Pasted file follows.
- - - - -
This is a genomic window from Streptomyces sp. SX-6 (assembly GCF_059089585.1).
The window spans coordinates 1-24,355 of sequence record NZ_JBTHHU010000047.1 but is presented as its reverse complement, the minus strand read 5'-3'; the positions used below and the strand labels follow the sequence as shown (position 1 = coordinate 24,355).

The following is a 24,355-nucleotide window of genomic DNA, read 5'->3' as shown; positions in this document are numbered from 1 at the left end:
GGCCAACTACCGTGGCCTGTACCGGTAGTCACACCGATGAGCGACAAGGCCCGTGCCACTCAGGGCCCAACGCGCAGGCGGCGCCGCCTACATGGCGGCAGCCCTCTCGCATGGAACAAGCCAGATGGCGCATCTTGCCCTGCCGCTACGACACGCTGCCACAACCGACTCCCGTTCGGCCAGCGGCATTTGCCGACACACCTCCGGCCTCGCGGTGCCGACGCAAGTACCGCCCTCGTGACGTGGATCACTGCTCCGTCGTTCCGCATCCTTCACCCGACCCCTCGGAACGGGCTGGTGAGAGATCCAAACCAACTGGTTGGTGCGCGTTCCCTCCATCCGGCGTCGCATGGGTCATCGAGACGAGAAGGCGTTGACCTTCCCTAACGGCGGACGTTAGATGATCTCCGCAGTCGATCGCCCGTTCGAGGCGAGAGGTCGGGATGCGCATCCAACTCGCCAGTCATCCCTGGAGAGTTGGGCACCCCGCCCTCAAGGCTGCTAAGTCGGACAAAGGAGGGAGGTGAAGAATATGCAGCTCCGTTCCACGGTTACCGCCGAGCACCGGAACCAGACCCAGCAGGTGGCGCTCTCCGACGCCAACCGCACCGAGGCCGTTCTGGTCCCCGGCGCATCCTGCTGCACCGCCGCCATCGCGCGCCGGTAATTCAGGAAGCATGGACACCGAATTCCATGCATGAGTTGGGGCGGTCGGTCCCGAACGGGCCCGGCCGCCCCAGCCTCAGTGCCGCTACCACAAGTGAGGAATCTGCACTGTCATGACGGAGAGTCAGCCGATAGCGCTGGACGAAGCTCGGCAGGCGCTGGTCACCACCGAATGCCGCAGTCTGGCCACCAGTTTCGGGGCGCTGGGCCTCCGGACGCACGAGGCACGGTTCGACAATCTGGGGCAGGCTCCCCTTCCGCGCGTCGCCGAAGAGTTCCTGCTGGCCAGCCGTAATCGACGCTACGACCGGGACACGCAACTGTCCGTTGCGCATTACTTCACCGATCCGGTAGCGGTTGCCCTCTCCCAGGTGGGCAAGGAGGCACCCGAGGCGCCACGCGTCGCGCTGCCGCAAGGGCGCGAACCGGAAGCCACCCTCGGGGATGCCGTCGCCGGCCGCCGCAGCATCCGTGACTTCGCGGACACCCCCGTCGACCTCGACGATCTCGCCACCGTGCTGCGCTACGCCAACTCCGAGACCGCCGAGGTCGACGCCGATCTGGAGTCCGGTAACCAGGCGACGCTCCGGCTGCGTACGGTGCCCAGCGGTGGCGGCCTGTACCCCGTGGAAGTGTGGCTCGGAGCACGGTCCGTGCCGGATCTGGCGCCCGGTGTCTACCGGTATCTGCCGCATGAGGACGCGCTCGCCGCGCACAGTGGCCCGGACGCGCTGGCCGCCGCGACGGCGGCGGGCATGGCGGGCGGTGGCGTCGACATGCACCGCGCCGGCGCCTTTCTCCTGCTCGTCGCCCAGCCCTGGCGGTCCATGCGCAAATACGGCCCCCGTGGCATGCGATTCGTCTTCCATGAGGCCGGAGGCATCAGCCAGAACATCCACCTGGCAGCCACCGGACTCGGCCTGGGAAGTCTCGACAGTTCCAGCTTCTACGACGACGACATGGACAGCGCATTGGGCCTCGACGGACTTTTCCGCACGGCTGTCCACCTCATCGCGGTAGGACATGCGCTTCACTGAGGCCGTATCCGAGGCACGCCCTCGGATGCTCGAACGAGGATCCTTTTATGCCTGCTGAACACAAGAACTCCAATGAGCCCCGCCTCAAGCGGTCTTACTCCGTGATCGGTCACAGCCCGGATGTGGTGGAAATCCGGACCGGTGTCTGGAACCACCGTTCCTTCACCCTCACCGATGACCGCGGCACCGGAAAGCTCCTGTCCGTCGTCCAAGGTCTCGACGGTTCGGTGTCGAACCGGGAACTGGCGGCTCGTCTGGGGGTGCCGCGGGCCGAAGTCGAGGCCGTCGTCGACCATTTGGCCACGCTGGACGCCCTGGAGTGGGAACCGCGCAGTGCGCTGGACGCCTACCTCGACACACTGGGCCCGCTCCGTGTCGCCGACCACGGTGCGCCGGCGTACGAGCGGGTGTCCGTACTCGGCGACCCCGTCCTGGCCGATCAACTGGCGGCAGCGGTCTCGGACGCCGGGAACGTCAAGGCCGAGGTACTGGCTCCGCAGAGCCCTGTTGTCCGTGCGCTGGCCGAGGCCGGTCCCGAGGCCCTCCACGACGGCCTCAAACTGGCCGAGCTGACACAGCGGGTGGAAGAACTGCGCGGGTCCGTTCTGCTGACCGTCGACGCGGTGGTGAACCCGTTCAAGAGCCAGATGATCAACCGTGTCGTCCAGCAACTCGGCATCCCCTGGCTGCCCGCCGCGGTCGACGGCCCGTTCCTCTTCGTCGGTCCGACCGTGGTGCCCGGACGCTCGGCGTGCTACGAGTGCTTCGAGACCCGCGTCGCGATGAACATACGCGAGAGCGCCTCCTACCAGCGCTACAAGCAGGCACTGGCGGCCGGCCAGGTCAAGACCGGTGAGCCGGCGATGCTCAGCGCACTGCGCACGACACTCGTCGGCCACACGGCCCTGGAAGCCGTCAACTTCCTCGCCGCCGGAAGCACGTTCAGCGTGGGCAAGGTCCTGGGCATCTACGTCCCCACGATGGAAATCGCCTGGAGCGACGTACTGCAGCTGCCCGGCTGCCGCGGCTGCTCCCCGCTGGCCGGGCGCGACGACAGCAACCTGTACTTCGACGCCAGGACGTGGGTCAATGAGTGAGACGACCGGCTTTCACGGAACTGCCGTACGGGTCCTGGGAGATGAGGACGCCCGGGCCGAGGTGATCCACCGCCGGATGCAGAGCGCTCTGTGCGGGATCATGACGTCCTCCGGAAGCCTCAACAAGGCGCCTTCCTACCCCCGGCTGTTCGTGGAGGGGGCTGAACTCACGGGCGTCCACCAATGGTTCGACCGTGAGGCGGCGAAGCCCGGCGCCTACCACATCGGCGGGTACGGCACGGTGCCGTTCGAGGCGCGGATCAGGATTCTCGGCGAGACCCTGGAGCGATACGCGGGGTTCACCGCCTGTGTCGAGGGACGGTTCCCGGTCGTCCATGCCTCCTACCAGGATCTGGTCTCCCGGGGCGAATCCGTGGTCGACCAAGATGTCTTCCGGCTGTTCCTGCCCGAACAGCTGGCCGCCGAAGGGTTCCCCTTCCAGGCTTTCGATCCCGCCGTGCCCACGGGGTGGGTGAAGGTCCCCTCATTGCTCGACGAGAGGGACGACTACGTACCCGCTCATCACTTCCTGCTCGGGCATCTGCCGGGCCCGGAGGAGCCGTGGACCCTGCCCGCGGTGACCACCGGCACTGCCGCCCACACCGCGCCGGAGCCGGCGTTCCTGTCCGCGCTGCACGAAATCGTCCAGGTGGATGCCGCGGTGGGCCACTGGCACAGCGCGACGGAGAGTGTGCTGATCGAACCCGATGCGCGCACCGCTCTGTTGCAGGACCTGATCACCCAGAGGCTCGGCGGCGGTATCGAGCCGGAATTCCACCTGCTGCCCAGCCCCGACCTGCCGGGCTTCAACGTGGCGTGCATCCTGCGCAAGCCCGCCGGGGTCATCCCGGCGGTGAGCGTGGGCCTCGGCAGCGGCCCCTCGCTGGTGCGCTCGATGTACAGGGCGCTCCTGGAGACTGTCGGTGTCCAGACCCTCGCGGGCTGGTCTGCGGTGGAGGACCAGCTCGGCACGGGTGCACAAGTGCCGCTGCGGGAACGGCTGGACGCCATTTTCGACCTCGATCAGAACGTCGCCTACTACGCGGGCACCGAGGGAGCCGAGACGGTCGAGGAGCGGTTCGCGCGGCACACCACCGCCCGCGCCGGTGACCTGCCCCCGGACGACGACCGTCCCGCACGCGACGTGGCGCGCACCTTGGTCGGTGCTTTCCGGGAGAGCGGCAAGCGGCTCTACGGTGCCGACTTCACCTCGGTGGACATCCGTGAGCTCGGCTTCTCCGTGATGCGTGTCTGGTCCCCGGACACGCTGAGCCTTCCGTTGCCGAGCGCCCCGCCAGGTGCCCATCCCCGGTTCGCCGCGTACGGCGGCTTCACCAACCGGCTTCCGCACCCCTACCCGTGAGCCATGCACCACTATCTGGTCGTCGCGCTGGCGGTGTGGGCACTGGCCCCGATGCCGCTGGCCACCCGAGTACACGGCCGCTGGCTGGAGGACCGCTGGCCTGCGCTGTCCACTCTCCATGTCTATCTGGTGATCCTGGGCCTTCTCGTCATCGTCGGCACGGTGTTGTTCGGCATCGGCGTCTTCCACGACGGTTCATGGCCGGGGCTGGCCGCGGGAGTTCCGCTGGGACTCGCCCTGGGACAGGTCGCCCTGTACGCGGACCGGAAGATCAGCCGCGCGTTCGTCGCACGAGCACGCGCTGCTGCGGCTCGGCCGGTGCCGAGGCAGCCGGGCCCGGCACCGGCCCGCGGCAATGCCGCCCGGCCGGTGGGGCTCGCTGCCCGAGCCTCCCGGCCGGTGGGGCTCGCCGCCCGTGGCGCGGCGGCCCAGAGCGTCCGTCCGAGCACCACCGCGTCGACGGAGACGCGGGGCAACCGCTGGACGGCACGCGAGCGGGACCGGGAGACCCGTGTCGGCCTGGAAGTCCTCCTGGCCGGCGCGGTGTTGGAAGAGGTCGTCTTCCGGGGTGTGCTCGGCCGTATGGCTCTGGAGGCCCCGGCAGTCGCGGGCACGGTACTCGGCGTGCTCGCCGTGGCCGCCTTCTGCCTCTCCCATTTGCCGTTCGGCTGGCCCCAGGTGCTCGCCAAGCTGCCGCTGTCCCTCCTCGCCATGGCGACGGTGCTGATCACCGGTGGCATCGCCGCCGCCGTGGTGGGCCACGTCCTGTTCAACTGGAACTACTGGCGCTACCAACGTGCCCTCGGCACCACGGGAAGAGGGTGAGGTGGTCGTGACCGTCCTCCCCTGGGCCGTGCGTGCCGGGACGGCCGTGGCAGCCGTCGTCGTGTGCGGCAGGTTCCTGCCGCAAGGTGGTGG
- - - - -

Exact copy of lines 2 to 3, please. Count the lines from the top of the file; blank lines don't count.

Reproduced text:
The window spans coordinates 1-24,355 of sequence record NZ_JBTHHU010000047.1 but is presented as its reverse complement, the minus strand read 5'-3'; the positions used below and the strand labels follow the sequence as shown (position 1 = coordinate 24,355).

The following is a 24,355-nucleotide window of genomic DNA, read 5'->3' as shown; positions in this document are numbered from 1 at the left end: